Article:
What about not getting along with co-stars? Or directors? What about gossipmongers? Sampada is candid about it all. "I have been lucky enough to have always had good co-stars, who are now friends. Sometimes, you may not get along with somebody, be it an actor or director, but you still have to work."

She admits there's a lot of gossiping, especially because of the long gaps between shots. "You are forced to sit more than 50 per cent of the time and there's a lot of time to kill. Some stars read, others watch DVDs on laptops, some sleep, some gossip. But that happens in other professions as well." Spending so much time with the same people also inevitably leads to relationships. "A number of TV actors and film stars opt for marriage. When you work with somebody for long hours, you tend to become compatible." She says she wouldn't like marrying someone from her profession though. "I think it's tough if your shifts are different. I may not see my partner for weeks, which can't lead to a very strong relationship."

And no, as far as romantic scenes are concerned, they don't bring actors closer. "The cameraman is constantly instructing you on keeping your face at a particular angle. There are hundreds of people looking at you. It is anything but romantic!"


Our talk moves towards money. Which is inevitable, considering the stories about huge salaries, big investments and buying and selling of property dominating the media.

"Bigger production houses are more professional, and the pay scales are better," says Sampada. "People in this profession are paid very well -- per episode or per day. Payments depend on the production house as well as which channel your serial is aired on. Some are paid Rs 5000, some Rs 40,000 a day. There are also rumours about top TV actors taking home between Rs 50,000 and Rs 70,000 per day. Huge salaries also mean bigger lifestyles. "There are a lot of expenses," admits Sampada. "I spend Rs 5000-10,000 a month shopping in India. When abroad, it could be anything between Rs 1,00,000 and Rs 1,50,000."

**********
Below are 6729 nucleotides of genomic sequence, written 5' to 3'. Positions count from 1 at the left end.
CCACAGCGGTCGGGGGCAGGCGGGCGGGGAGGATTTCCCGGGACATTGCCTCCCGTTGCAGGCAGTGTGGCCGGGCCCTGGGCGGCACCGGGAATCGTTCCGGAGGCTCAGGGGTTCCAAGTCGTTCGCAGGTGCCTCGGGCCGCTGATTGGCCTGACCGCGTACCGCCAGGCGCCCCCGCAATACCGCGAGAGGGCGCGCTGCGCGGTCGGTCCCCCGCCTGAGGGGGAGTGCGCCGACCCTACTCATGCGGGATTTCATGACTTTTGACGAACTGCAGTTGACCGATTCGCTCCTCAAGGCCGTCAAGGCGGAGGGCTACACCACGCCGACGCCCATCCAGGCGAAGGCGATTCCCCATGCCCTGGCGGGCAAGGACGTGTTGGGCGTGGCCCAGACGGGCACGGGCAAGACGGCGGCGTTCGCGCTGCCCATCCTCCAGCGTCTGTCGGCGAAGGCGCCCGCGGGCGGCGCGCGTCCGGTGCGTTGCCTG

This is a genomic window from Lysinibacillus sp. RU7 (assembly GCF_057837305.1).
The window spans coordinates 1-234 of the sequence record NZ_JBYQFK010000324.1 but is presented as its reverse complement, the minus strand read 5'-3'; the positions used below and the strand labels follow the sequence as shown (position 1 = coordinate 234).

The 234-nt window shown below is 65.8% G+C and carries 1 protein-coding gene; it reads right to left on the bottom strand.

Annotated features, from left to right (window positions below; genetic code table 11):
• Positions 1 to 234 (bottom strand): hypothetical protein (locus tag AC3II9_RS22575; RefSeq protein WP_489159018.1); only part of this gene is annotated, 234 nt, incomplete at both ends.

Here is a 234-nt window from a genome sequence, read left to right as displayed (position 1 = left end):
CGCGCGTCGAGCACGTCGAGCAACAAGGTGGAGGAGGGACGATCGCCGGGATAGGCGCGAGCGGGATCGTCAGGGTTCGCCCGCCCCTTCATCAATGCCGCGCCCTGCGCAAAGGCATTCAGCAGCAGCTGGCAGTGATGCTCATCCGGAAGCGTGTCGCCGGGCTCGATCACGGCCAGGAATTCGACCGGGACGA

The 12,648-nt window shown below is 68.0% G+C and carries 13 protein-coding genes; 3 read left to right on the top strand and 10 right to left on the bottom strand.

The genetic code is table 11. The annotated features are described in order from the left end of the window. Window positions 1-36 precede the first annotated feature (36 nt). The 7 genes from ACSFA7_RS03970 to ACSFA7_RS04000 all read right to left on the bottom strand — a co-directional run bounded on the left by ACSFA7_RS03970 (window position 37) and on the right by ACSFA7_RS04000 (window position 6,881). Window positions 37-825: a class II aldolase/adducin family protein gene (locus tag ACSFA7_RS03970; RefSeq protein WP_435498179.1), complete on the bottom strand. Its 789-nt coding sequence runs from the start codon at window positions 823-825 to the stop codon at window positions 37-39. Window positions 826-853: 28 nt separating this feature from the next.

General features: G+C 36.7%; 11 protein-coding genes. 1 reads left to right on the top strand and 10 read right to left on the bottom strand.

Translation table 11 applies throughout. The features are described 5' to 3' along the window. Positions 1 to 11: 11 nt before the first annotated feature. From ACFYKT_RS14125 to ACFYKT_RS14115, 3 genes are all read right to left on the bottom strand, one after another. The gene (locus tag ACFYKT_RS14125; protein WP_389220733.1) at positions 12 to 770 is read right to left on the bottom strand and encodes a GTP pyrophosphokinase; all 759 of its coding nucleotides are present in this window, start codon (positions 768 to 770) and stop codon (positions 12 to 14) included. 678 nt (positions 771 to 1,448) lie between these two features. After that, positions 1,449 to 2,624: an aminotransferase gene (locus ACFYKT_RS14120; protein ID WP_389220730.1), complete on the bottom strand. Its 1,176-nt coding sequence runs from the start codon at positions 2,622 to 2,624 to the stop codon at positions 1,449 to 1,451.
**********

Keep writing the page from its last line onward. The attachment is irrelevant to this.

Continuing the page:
Finally, it's time for her shot. There are finishing touches being made, and a little time to prepare before the director yells 'Action!' Sampada takes her time, safe in the knowledge that there's a long wait after what may be a quick first shot. She tells us about the importance of networking, adding that it can be done even without the rigorous partying some stars depend on. She loves partying herself, but mentions hazards like dark circles the next morning. "My make-up man takes care of all this," she says. "I do it because it's work. I avoid partying late because I don't want to mess with my profession." She takes other precautions too, such as avoiding dinner and dessert, drinking lots of water, and eating a lot of fruit. "I am a foodie though," she adds, "So I rarely deprive myself." Before we leave, we mention the love-hate relationship stars seem to have with the media. Sampada has a surprising comment to make: "When it comes to stories about stars in tabloids, people think such things cannot happen; they assume the media is making it up. However, we have responsible journalism in India. In such a scenario, 60-75 per cent of the stories carried are true." With that, it's camera time. It could be the first day's shoot for a new episode. Or the 55th day, for that matter. Like most of us, Sampada Vaze goes off to work. Unlike most, she's not so sure about when she can pack up and go home. Soap operas...they can go on forever